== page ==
8. Cuddy Cabins: Rinker 22MTX
If you like the idea of having a boat with a cabin and spending nights or weekends aboard is an option you desire—but spending big bucks on a yacht is not—a cuddy cabin will likely prove ideal. Cuddies have all the basics you need like a berth to sleep on, basic restroom facilities, and sometimes even a compact galley (kitchen), but they’re still small and simple enough to keep pricing down at reasonable levels. Just what’s “reasonable”?
While cabin boats do tend to cost a bit more than open models, some like the Rinker 22MTX will cost less than many nice cars (sticker price is $47,380). Yet boats like this come fully-equipped with everything you need for memory-making mini-vacations. Visit Rinker Boats to learn more.
9. Deck Boats: Bayliner Element Series
If you could figure out the cost-per-smile factor of any recreational vehicle in the world it would be seriously tough to beat a deck boat. These open, spacious boats are great for just about any waterborne activity and thanks to their simplicity they’re shockingly affordable. The Bayliner Element series is a perfect example. A beefy 21-footer with a 115 HP outboard, a trailer, and room for a crowd of 10 people lists for under $28,000. The 18-foot version barely breaks the $20,000 mark, and the 16-footer starts as low as $15,299—less than the cost of many new motorcycles, which aren’t exactly the ideal vehicles for family entertainment. Visit Bayliner to learn more.
10. Dinghies: Walker Bay 10
Many people get dinghies to go with a larger boat, but they can provide lots of fun all on their own. In fact, for a couple of people who want to go out exploring or fishing in protected waters, a dinghy is one of the most cost-effective ways to get out there.
True, little boats like the Walker Bay 10 don’t have much in the way of amenities; but with the ability to hold three people, add a sail or outboard (up to three HP), and a list price of just $1,279, how can you beat the bang for the buck? Visit Walker Bay to learn more.
11. Fish-and-Ski Boats: Lowe FS 1700
Families who enjoy both fishing and watersports naturally gravitate to this design. Fish-and-ski boats are exactly what they sound like: fishing boats that are designed and equipped to do double duty when they kids enjoy watersports as much as they enjoy hooking walleye.
The Lowe FS 1700 is sure to draw plenty of attention, thanks to its aptitude as both a fishing boat and a watertoy-towing fun-machine. And its price tag is quite low, starting at a mere $20,495 with a 60 HP outboard and a trailer. Visit Lowe Boats to learn more.
12. High Performance Boats: Donzi 16 Classic
When it comes to budget-conscious boat-buying, high performance boats probably don’t top most people’s lists. However, that doesn’t mean you have to spend a million dollars to get a boat that provides adrenaline-inducing thrill rides. Start small with a boat like the Donzi 16 Classic (MSRP: $61,900), which can be equipped with 200- or 250-horsepower, and you’ll soon be zipping across the water at speeds most boats only reach when they’re being trailered down the highway. Visit Donzi Marine to learn more.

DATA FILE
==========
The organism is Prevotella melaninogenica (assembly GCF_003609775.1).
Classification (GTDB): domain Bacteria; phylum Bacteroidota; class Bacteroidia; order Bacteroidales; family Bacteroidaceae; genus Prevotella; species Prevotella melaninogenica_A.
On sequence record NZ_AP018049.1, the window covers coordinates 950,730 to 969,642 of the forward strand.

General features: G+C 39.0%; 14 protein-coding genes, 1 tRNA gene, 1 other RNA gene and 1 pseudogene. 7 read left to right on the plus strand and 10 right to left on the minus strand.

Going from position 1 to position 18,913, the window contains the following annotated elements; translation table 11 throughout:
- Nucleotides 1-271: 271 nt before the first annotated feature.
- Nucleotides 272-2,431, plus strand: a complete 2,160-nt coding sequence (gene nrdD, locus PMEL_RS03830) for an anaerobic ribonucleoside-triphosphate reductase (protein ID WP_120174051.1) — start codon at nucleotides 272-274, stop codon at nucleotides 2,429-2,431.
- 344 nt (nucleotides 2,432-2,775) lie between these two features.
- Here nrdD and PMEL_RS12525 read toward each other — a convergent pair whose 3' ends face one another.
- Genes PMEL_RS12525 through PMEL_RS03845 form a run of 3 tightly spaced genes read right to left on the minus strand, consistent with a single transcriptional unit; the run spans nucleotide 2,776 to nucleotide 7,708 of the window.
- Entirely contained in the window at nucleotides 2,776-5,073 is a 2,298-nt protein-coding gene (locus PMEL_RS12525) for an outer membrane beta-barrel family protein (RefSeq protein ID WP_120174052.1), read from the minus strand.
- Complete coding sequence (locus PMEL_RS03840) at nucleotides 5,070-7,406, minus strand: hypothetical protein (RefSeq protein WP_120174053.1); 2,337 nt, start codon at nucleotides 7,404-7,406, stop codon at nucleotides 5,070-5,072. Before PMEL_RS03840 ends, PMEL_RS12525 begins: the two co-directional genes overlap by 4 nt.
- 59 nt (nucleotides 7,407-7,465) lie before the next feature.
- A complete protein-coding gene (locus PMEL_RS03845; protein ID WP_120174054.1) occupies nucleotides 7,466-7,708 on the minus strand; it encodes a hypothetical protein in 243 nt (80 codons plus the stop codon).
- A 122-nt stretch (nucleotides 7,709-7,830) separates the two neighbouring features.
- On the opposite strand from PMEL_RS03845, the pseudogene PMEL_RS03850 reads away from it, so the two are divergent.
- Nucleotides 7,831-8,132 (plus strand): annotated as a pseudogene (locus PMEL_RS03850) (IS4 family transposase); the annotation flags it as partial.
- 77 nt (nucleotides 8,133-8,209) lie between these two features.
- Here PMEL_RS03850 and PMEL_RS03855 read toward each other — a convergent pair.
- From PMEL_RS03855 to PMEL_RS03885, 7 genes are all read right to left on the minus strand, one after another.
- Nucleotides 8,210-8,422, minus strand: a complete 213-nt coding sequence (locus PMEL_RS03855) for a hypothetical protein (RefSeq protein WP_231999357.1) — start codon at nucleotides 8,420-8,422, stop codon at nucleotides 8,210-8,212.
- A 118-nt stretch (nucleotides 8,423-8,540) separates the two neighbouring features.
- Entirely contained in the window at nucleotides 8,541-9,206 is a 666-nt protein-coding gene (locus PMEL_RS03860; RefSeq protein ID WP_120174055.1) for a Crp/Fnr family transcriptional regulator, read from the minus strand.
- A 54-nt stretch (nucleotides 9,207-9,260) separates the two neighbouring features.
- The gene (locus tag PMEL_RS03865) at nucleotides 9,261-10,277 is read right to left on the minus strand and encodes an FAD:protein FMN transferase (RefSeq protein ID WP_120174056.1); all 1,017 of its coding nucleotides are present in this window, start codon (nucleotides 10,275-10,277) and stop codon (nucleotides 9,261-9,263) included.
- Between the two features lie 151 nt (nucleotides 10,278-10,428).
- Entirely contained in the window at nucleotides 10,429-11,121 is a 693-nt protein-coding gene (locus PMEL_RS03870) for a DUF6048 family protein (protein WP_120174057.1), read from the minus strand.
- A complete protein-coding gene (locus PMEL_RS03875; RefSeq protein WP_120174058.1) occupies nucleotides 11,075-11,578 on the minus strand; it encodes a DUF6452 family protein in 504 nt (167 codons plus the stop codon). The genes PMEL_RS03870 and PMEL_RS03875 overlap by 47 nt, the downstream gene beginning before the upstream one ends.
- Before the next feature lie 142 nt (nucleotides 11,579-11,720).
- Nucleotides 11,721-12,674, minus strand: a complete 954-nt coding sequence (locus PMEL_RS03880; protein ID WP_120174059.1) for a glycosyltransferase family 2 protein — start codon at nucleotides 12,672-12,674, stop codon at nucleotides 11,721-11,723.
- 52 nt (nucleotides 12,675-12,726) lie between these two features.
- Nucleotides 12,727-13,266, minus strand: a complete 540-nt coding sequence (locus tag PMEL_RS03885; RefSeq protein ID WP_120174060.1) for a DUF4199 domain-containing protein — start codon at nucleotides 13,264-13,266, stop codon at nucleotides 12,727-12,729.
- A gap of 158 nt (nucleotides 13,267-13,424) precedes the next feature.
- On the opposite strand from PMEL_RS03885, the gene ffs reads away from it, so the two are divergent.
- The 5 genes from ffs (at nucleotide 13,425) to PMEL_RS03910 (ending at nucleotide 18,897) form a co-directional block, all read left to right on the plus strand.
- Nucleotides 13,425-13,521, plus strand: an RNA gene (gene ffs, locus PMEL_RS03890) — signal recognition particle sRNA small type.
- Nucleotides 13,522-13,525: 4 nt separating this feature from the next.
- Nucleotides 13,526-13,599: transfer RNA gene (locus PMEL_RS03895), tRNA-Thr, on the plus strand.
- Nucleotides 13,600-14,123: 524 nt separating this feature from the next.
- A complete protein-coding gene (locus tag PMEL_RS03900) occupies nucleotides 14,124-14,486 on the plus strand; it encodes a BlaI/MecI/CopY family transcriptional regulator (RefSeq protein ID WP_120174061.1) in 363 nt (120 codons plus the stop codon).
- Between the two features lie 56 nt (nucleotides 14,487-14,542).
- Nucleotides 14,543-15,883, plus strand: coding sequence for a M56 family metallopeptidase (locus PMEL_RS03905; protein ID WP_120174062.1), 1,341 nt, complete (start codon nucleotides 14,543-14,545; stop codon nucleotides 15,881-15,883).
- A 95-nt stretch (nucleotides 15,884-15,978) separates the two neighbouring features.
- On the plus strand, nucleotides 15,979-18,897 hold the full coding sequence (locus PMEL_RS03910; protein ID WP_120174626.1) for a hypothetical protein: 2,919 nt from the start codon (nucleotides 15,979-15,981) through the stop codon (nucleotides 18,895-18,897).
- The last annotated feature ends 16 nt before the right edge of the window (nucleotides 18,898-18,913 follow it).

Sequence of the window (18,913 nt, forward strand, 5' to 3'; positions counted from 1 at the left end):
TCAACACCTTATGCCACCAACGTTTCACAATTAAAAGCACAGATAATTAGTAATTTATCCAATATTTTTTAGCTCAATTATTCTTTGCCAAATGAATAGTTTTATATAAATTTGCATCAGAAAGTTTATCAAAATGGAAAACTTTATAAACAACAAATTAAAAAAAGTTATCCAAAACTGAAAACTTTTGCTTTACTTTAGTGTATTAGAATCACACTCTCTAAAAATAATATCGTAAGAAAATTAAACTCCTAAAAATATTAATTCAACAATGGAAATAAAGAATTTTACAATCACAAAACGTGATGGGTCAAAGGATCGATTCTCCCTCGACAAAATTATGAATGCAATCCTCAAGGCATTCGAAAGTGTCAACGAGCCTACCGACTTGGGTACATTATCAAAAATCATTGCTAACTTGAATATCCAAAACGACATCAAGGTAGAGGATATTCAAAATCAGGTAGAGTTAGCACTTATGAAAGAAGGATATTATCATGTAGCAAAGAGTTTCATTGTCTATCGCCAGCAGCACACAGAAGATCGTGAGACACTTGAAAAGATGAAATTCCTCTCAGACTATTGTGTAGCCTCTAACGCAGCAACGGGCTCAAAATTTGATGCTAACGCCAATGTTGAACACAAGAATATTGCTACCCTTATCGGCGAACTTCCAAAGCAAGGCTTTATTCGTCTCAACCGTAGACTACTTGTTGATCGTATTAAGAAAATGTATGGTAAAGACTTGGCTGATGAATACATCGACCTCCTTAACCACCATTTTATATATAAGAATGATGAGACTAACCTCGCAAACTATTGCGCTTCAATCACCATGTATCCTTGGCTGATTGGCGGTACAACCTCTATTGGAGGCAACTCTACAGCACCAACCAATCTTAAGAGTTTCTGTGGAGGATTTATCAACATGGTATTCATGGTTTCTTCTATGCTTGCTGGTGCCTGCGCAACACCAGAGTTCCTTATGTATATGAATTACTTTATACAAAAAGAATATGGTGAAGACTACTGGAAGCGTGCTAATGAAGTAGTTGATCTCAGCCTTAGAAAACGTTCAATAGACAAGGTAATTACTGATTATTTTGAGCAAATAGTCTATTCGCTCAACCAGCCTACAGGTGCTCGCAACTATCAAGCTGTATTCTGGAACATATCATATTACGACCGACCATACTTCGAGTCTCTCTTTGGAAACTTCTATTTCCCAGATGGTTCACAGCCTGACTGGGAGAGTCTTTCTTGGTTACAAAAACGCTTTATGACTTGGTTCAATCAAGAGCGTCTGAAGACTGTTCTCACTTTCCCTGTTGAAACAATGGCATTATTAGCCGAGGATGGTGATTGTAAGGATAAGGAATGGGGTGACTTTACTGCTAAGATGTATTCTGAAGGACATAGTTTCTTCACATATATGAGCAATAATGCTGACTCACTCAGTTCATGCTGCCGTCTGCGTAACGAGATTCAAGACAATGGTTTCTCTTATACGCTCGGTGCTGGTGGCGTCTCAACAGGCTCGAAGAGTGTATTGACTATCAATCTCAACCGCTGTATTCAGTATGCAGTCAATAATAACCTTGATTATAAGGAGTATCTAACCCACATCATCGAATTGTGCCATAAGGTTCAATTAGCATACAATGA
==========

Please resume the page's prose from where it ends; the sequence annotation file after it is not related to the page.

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13. Inflatables: Sea Eagle 10.6sr
Inflatables are a rather unique class of boats, particularly in that many can be deflated, rolled up, and stored under a couch or in the closet of a studio apartment. So not only are they ideal as tenders and towboats, inflatables can also get urban dwellers into the boating game. And they can do so quite inexpensively.
Match up a boat like the Sea Eagle 14sr ($2,499) with a portable outboard, and you young urban dwellers have a boat capable of carrying seven people that takes just 25 minutes to inflate—and you could even add on things like swivel seats, a Bimini top, and fishing rod holders. Visit Sea Eagle Boats to learn more.
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14. Jet Boats: Scarab 165 G
Jet boats are quite popular among first-time boat-buyers, and other than the jet drive and some rather sporty and spectacular handling characteristics, most are more or less like other runabouts. They tend to share pricing characteristics, too, and one that’s eminently affordable is the Scarab 165 G. Even with its small $24,433 MSRP it delivers big on sporty fun, and has a surprisingly wide range of features like aft swim platform loungers, a ski-tow eye, and USB charging ports. Visit Scarab Boats to learn more.
15. Motor Yachts/Power Cruisers: Sea Ray Sundancer 350 Coupe
No one’s going to argue that motor yachts and power cruisers are low-cost; but consider how much you have would to pay for a chic two-bedroom waterfront home with a full kitchen, living room, and bathroom, plus a deck with a grill, outdoor stereo, and retracting sunshade. Oh, and BTW, you can park this bungalow in any waterfront village you’d like, whenever you’d like. What do you think, a half a million dollars sounds about right?
For significantly less you can get boats like the Sea Ray Sundancer 350 Coupe, which not only have all of the above but can also hit speeds in the 40-mph range and feature perks like outdoor cockpit air-conditioning, a bow lounger, and a sunroof over the helm. Visit Sea Ray Boats to learn more.
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16. Multi-Hull Power Boats: World Cat 230CC
Ask a crowd of experienced boaters about multi-hull power boats, or "power cats" as they’re often called, and you may hear that they generally cost more than regular monohull powerboats. But when you compare different boats by their capabilities and useable space, that’s not always the case.
Consider a World Cat 230CC, for example. Yes, it has a sticker price pushing close to $100,000, which sounds like a lot for a 23-foot boat. But powercats like this have more interior volume because they’re wider in the bow—in fact, the 230CC has seating for a huge crew of 10. Plus, the smooth twin-hull ride can take on bigger seas than most monohulls in this class, and the boat has twin engines. So when you add capability and space into the equation this boat should really be compared to much larger monohulls. And for the value you get it’s actually far more affordable than it seems upon first glance. Visit World Cat to learn more.